And that is what drives me up the proverbial pyramid about "mediums", those folks who claim to speak to the dead. I think that Penn & Teller put it best when they talked about how people who are cold reading are effectively replacing real, important memories of departed loved ones with (usually) saccharine pablum. It doesn't matter if it makes the victim feel better (a common justification); it's not true and it is an insult to the memory of the departed person, which to me is sacred in all its entirety, the good and the bad.

Penn gets really upset about it, and says some bad words. I agree wholeheartedly. So do a lot of people at the James Randi Educational Forum, including an excellent man named Robert S. Lancaster. Driven by concern over someone with extraordinary claims who'd come to his mother's church, he did some research about "Dr. Kaz", who among other things claimed to have been trapped in the WTC during 9/11 and to have been "miraculously saved. It turns out that she's a globe-trotting charlatain. It's a fascinating read.

Now Rob has turned his eye towards Sylvia Browne. I can't wait to see what he puts together. I can't wait to see this because as as angry as I am about those who give people sickly-sweet touchy-feely "messages" from their departed, though, I'm absolutely lividly furious about people who claim to be able to find missing persons through their "psychic abilities". Sylvia Browne is one of those evil creatures, and you can read the experience of several families with her and other "psychics" by checking out Project Jason: Sylvia and Friends, Part I.

Okay, you might ask: as a so-called "daughter" of one of the Names of Netjer with a very powerful connection to the dead and as a member of a church which claims communication with the dead through ritual and prayer, how can you point the finger at people like this and denounce them?

Well, how about this: 1) I don't say that I know for sure that whom I'm talking to is actually a dead person. I'm completely open to the point of view that it might be one of my own interior voices. So 2) I would never, ever, claim to speak to someone else's dead person or give someone advice/comfort/whatever on that basis. Not unless some dead person actually said something completely specific to me. It wouldn't be me talking about my own vague "senses" or "impressions". It would have to be something like "Uncle Dave just knocked me on the back of the head and told me about your episode with the dryer lint in late 1988. He wants me to tell you that the photograph he took of that is in the white envelope taped to the underside of the left-hand drawer of his antique roll-top desk and that he wants you to have it. He also wants me to tell you that he's dismayed about your forays into Amway, and..."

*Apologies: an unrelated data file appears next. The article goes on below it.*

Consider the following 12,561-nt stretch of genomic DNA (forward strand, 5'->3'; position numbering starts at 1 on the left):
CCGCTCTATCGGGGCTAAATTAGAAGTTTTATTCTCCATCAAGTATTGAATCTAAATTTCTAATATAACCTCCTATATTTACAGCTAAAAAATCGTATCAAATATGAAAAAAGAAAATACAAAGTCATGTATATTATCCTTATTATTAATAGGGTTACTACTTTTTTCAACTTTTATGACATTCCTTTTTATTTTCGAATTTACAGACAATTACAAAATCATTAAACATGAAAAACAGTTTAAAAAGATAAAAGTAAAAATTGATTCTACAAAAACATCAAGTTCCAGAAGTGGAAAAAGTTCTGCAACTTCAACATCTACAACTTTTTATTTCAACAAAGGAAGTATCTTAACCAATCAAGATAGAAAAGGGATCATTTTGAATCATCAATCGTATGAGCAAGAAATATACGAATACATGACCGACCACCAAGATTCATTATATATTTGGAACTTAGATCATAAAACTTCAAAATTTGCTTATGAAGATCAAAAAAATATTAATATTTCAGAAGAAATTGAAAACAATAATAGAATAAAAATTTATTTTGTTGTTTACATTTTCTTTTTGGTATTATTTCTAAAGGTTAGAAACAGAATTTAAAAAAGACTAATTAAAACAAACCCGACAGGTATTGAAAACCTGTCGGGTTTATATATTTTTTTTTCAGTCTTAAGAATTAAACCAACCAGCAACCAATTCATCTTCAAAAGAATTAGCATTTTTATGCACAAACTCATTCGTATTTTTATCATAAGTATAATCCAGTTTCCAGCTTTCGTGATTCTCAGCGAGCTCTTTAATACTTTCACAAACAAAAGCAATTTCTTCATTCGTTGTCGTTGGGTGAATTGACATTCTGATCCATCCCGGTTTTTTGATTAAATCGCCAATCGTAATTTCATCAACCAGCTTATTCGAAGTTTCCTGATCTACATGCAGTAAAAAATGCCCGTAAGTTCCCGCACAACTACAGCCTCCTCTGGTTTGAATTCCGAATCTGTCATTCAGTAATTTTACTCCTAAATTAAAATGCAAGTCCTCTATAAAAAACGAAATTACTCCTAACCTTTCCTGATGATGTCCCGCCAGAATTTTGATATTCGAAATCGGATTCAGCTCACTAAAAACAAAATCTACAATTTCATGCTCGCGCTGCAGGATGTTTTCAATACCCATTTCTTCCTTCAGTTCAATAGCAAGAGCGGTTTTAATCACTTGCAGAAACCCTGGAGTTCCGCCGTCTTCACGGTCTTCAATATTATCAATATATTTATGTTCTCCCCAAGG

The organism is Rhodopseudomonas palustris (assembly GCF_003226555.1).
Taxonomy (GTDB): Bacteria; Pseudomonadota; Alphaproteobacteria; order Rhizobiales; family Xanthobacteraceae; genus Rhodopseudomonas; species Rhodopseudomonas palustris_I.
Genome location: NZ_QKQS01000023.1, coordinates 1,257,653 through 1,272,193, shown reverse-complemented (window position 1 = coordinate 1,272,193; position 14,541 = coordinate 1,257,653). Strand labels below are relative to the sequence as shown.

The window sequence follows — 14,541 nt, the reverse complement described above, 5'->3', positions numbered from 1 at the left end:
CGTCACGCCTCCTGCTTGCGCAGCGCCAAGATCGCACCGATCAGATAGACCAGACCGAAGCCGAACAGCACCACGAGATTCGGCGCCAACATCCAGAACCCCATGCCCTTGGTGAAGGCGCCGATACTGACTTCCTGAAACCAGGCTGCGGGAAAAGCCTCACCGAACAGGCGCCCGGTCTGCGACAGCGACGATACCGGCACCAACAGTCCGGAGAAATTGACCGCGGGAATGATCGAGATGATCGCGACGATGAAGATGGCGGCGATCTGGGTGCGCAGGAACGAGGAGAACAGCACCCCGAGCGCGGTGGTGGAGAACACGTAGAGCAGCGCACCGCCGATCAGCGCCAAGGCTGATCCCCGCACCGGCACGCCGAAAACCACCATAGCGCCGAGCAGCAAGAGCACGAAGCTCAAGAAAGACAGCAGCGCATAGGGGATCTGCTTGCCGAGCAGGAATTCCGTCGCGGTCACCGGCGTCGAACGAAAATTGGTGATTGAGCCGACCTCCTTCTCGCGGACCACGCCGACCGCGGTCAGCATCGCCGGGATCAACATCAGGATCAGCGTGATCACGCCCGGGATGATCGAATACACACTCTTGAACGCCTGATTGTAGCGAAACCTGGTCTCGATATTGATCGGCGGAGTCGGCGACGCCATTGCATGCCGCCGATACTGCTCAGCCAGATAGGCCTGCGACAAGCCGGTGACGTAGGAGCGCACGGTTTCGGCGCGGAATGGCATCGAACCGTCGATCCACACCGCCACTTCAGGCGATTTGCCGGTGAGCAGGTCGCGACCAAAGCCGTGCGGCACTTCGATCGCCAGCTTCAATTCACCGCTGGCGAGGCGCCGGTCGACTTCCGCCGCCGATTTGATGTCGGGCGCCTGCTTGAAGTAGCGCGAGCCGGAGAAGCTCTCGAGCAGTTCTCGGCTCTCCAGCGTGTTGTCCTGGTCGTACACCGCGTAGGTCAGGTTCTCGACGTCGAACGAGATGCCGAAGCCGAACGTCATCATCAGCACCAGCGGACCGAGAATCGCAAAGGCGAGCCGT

I also won't believe people who claim that they're psychic, at least those who follow along the current lines of what psychics typically do. I'll tell you why: because I have a good imagination, and I can imagine what it would be like to be truly psychic.

If I were telepathic, and if I could somehow maintain an excellent "self-boundary" and not go mad by having other people's thoughts and experiences inside my head, I would not be charging $700 for a phone call reading helping them feel self-fulfillment and filling them with hope that they'll finally find The True Love of Their Life. I'd be showing up in court and looking at the murderers on the bench who think they're going to get away with pleading insanity and telling, in graphic and brutal detail, exactly what they did, why they did it, what they were thinking at the time, in such detail that their blood supply would rush to their feet and they'll confess in full just to get away from me before I say anything more. God help the Janjaweed in Darfur if I were telekenetic in any kind of strength: I'd be a mass murderer.

So although most of the people in my church are extremely open to the idea of psychicness, and although I have an open mind (I really do), I will view any claims with extreme skepticism until I see people doing what I'd do. And until then, I will continue to be infuriated by people who make large amounts of money by telling people that Mommy Says It's Okay; She's In Heaven Now.